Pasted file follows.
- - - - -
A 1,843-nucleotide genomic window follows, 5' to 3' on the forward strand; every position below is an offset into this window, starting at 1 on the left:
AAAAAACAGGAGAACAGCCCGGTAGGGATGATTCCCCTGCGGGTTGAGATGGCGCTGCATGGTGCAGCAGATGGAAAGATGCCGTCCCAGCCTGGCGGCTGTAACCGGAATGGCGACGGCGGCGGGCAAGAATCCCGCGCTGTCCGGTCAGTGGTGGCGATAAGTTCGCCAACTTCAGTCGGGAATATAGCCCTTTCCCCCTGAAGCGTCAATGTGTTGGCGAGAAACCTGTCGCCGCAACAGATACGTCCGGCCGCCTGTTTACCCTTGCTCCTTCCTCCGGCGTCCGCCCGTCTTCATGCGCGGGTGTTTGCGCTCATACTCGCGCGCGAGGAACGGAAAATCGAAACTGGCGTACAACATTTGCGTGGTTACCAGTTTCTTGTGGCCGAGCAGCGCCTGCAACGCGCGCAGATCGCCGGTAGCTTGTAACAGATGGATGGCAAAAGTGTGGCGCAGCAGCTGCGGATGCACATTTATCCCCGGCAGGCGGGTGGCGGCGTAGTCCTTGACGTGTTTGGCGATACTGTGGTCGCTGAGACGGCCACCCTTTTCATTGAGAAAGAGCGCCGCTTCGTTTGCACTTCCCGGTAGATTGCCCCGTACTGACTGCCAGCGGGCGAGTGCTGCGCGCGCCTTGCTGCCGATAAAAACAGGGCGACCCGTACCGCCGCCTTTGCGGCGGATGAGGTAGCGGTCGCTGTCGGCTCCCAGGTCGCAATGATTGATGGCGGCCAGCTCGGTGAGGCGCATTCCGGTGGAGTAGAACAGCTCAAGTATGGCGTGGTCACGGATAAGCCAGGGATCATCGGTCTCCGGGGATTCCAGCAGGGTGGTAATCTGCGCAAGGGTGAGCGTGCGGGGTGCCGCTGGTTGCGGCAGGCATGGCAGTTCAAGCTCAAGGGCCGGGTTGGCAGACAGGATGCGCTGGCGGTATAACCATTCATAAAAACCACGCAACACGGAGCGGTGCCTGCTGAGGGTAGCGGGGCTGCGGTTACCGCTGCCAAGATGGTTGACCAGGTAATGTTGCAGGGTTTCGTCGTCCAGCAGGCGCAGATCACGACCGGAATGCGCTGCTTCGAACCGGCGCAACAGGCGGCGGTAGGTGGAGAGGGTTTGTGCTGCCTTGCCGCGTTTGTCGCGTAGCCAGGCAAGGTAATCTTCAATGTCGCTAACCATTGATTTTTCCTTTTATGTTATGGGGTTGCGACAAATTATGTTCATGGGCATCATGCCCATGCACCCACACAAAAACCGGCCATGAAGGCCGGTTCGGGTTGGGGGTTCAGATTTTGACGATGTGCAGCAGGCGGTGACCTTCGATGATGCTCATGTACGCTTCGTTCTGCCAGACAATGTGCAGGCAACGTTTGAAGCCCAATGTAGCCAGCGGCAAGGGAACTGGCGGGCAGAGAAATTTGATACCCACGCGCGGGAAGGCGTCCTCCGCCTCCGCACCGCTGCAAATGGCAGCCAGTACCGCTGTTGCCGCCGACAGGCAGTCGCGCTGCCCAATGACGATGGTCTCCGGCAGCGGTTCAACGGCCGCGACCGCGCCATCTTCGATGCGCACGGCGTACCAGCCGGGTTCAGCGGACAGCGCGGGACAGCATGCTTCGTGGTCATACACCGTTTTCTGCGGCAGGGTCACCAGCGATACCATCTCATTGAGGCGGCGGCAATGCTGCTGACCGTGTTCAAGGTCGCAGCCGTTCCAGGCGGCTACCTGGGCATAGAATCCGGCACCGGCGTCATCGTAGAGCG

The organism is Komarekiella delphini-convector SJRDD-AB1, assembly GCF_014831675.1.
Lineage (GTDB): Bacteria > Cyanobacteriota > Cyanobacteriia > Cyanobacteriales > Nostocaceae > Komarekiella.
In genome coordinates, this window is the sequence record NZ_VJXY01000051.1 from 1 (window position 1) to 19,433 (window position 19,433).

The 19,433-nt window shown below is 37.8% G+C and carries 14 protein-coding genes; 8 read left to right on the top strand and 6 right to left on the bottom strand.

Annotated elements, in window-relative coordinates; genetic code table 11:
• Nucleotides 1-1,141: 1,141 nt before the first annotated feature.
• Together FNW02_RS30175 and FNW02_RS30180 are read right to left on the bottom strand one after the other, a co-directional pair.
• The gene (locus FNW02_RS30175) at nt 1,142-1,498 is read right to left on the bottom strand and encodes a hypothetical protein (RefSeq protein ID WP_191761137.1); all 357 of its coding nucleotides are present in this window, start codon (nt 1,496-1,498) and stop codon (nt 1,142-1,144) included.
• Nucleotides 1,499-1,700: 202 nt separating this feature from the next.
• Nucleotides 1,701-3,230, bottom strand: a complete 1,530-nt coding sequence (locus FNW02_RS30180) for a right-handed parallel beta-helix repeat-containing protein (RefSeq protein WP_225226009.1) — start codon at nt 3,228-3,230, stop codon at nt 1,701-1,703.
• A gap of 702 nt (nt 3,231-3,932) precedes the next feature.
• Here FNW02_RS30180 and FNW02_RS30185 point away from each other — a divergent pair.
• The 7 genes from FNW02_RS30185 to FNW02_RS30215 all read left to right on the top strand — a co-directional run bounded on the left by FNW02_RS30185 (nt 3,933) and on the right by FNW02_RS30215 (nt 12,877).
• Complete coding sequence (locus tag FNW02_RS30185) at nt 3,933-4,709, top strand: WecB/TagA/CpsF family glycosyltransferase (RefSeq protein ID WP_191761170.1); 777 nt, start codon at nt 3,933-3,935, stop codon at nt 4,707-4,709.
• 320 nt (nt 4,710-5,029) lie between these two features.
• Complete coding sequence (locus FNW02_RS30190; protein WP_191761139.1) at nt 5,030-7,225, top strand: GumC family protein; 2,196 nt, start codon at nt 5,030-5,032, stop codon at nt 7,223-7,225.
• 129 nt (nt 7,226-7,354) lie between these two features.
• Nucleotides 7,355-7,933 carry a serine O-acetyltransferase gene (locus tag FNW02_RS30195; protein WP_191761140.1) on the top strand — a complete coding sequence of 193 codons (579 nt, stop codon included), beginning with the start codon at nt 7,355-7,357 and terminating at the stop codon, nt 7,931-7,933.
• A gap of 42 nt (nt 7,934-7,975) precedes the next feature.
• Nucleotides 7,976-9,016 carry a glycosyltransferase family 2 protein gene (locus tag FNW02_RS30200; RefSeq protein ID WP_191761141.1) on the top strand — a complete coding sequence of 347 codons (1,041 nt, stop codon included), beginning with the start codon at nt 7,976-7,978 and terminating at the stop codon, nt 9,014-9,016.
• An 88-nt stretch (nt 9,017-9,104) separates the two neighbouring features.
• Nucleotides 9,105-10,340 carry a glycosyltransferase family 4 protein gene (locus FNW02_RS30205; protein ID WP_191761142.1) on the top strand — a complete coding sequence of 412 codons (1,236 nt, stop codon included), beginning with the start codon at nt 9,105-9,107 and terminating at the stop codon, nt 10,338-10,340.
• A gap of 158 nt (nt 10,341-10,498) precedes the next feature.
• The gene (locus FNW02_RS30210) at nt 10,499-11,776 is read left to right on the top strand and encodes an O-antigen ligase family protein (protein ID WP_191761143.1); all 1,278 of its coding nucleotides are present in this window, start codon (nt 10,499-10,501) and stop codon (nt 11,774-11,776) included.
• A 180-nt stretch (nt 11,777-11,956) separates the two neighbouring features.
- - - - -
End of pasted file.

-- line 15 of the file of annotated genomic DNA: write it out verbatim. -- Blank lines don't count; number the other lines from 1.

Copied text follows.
• The 7 genes from FNW02_RS30185 to FNW02_RS30215 all read left to right on the top strand — a co-directional run bounded on the left by FNW02_RS30185 (nt 3,933) and on the right by FNW02_RS30215 (nt 12,877).